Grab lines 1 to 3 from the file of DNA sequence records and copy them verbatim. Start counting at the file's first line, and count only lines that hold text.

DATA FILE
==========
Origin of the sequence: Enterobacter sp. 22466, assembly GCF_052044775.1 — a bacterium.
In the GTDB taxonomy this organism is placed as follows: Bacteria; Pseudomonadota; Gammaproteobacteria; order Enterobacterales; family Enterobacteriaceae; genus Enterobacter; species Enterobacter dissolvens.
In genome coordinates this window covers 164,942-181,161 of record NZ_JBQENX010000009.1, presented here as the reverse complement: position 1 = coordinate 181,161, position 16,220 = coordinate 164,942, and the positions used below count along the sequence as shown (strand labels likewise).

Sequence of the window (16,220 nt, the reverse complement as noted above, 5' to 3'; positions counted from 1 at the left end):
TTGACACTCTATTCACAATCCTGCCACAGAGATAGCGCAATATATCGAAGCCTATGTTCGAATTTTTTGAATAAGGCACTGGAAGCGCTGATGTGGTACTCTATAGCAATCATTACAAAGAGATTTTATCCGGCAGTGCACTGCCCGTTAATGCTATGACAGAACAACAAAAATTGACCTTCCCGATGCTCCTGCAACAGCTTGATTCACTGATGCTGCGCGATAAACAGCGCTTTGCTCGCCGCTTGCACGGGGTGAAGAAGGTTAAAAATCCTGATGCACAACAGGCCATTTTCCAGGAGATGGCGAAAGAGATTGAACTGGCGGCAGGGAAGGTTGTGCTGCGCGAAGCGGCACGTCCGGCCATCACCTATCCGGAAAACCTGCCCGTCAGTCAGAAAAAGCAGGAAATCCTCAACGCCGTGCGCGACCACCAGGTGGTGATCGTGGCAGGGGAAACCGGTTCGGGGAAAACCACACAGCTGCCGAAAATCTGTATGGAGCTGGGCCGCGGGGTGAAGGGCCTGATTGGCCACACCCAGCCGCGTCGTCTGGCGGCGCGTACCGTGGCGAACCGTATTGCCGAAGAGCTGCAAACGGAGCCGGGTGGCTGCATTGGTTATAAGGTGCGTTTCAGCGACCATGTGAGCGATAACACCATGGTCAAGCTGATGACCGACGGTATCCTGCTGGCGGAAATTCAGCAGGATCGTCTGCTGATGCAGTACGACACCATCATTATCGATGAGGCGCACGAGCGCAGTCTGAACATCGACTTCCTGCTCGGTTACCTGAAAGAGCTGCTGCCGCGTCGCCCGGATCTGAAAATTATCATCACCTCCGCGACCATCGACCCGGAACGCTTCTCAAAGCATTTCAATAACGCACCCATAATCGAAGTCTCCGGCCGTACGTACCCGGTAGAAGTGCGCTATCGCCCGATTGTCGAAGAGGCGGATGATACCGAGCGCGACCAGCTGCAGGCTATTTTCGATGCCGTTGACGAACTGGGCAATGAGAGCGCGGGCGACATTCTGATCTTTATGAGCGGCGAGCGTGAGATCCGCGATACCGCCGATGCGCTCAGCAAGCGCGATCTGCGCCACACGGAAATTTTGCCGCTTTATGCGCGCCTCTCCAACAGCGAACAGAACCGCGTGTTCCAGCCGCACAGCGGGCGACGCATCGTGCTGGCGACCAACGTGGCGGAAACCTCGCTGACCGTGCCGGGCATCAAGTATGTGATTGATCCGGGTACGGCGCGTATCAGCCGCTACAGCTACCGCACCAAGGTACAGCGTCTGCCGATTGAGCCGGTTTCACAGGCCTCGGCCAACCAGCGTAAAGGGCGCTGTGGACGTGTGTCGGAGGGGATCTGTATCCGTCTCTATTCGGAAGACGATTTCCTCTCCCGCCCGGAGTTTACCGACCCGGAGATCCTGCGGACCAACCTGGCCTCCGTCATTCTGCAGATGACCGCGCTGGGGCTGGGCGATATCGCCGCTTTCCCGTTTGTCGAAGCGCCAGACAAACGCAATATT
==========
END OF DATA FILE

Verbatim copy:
Origin of the sequence: Enterobacter sp. 22466, assembly GCF_052044775.1 — a bacterium.
In the GTDB taxonomy this organism is placed as follows: Bacteria; Pseudomonadota; Gammaproteobacteria; order Enterobacterales; family Enterobacteriaceae; genus Enterobacter; species Enterobacter dissolvens.
In genome coordinates this window covers 164,942-181,161 of record NZ_JBQENX010000009.1, presented here as the reverse complement: position 1 = coordinate 181,161, position 16,220 = coordinate 164,942, and the positions used below count along the sequence as shown (strand labels likewise).